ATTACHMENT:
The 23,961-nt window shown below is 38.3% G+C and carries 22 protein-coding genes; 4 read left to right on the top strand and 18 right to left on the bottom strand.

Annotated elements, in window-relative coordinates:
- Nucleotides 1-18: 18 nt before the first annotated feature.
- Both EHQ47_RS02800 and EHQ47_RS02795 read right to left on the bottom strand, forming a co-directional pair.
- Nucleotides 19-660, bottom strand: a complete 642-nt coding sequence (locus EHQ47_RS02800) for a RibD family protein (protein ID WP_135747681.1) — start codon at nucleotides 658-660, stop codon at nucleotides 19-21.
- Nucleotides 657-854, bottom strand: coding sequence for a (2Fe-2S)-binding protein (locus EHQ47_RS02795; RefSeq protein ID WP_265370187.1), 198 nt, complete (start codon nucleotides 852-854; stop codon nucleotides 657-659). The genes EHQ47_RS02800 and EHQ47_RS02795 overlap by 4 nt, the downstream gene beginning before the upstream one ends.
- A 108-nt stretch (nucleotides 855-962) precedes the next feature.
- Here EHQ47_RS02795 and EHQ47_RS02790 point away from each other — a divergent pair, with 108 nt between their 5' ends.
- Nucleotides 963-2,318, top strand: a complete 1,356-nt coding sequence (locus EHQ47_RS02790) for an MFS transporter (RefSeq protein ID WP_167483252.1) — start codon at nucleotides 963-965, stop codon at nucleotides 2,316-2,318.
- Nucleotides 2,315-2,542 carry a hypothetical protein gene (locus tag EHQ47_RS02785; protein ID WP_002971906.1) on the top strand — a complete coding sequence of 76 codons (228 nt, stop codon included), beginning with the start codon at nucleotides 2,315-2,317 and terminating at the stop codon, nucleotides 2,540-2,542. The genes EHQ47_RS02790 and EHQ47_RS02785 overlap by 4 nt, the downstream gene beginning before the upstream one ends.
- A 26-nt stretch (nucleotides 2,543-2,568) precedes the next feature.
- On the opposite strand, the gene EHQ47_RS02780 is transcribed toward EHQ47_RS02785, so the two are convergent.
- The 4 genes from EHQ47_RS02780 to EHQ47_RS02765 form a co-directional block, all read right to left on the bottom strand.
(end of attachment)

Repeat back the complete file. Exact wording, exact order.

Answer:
The 23,961-nt window shown below is 38.3% G+C and carries 22 protein-coding genes; 4 read left to right on the top strand and 18 right to left on the bottom strand.

Annotated elements, in window-relative coordinates:
- Nucleotides 1-18: 18 nt before the first annotated feature.
- Both EHQ47_RS02800 and EHQ47_RS02795 read right to left on the bottom strand, forming a co-directional pair.
- Nucleotides 19-660, bottom strand: a complete 642-nt coding sequence (locus EHQ47_RS02800) for a RibD family protein (protein ID WP_135747681.1) — start codon at nucleotides 658-660, stop codon at nucleotides 19-21.
- Nucleotides 657-854, bottom strand: coding sequence for a (2Fe-2S)-binding protein (locus EHQ47_RS02795; RefSeq protein ID WP_265370187.1), 198 nt, complete (start codon nucleotides 852-854; stop codon nucleotides 657-659). The genes EHQ47_RS02800 and EHQ47_RS02795 overlap by 4 nt, the downstream gene beginning before the upstream one ends.
- A 108-nt stretch (nucleotides 855-962) precedes the next feature.
- Here EHQ47_RS02795 and EHQ47_RS02790 point away from each other — a divergent pair, with 108 nt between their 5' ends.
- Nucleotides 963-2,318, top strand: a complete 1,356-nt coding sequence (locus EHQ47_RS02790) for an MFS transporter (RefSeq protein ID WP_167483252.1) — start codon at nucleotides 963-965, stop codon at nucleotides 2,316-2,318.
- Nucleotides 2,315-2,542 carry a hypothetical protein gene (locus tag EHQ47_RS02785; protein ID WP_002971906.1) on the top strand — a complete coding sequence of 76 codons (228 nt, stop codon included), beginning with the start codon at nucleotides 2,315-2,317 and terminating at the stop codon, nucleotides 2,540-2,542. The genes EHQ47_RS02790 and EHQ47_RS02785 overlap by 4 nt, the downstream gene beginning before the upstream one ends.
- A 26-nt stretch (nucleotides 2,543-2,568) precedes the next feature.
- On the opposite strand, the gene EHQ47_RS02780 is transcribed toward EHQ47_RS02785, so the two are convergent.
- The 4 genes from EHQ47_RS02780 to EHQ47_RS02765 form a co-directional block, all read right to left on the bottom strand.